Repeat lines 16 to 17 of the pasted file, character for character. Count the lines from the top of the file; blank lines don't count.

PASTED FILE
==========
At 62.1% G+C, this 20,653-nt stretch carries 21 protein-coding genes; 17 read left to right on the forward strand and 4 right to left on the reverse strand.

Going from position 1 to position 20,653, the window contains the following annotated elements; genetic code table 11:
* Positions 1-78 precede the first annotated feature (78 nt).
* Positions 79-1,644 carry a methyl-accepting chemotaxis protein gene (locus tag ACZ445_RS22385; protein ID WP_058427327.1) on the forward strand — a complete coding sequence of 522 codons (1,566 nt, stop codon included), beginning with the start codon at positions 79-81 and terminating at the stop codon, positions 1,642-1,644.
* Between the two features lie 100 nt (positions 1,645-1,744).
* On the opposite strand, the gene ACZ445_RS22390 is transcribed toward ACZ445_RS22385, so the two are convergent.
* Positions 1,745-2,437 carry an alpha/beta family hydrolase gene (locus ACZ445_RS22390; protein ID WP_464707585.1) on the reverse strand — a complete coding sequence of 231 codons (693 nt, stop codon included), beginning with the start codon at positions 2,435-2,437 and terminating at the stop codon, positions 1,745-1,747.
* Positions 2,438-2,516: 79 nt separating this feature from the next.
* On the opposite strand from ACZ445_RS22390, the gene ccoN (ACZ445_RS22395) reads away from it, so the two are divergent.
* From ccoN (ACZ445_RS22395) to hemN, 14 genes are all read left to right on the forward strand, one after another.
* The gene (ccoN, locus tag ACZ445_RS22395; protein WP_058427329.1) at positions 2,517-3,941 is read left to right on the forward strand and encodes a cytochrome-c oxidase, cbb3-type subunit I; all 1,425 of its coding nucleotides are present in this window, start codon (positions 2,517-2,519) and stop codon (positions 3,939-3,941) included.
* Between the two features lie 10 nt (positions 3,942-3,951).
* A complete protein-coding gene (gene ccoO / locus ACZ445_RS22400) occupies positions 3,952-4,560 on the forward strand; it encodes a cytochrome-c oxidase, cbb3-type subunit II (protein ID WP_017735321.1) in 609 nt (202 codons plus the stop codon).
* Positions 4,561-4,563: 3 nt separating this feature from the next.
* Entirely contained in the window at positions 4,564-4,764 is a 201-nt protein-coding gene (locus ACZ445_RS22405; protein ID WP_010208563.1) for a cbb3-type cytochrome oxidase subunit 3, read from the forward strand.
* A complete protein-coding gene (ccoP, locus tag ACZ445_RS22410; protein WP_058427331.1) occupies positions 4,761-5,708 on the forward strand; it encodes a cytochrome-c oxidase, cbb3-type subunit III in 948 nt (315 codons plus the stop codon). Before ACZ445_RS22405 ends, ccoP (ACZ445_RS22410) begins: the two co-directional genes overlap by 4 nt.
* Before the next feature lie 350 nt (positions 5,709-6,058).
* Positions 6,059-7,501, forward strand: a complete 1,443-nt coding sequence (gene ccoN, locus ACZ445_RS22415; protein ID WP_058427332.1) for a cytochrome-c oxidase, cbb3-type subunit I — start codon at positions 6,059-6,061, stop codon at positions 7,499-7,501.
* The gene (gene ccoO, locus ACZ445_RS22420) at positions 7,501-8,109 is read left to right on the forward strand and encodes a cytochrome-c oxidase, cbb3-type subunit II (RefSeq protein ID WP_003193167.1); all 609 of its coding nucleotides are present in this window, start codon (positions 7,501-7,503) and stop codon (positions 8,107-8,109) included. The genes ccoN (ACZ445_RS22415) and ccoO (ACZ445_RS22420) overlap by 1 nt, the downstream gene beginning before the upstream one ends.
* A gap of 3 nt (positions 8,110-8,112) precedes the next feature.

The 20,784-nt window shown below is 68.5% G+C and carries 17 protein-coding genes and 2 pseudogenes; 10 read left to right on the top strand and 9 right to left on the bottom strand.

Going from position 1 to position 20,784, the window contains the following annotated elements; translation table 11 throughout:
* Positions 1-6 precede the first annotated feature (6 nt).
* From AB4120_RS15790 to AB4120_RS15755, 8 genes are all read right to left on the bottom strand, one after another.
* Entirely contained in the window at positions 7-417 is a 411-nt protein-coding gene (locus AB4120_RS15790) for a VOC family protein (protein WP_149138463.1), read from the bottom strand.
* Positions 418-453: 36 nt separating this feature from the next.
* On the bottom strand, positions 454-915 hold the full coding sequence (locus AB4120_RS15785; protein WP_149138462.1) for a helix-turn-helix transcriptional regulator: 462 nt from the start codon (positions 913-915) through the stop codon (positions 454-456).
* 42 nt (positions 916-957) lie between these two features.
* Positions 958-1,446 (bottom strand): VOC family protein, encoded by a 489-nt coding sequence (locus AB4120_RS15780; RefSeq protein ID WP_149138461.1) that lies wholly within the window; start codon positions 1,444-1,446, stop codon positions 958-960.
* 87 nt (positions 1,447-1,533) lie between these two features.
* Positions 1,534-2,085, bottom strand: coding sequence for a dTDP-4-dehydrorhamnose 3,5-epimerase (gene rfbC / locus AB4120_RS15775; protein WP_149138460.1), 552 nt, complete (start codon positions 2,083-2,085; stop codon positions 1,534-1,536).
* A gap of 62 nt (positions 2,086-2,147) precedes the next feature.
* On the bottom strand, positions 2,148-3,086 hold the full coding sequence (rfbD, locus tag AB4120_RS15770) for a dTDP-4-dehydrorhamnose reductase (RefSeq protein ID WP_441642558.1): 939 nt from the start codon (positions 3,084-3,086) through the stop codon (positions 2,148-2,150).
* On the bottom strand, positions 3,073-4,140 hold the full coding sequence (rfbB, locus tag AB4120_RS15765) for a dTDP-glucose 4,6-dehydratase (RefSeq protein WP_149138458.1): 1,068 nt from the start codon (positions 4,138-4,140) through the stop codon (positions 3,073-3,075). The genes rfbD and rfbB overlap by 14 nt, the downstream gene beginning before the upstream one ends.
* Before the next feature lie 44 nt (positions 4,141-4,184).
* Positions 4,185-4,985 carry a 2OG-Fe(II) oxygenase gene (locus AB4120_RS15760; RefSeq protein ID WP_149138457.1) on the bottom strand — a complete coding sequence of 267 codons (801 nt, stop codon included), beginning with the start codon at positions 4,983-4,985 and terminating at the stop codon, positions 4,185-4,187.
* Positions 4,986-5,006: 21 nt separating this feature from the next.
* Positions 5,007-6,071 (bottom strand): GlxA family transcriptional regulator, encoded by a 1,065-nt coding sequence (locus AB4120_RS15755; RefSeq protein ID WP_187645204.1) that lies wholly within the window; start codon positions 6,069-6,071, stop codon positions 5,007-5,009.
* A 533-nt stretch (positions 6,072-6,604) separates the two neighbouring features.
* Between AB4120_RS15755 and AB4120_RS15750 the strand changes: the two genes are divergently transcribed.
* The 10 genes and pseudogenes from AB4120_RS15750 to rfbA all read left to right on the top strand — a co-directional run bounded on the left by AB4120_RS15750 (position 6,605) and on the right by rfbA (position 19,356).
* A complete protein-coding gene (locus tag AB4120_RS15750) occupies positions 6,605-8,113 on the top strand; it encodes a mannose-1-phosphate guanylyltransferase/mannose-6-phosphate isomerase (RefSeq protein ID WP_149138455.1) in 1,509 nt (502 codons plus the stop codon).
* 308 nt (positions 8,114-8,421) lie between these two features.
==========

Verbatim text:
* A complete protein-coding gene (ccoP, locus tag ACZ445_RS22410; protein WP_058427331.1) occupies positions 4,761-5,708 on the forward strand; it encodes a cytochrome-c oxidase, cbb3-type subunit III in 948 nt (315 codons plus the stop codon). Before ACZ445_RS22405 ends, ccoP (ACZ445_RS22410) begins: the two co-directional genes overlap by 4 nt.
* Before the next feature lie 350 nt (positions 5,709-6,058).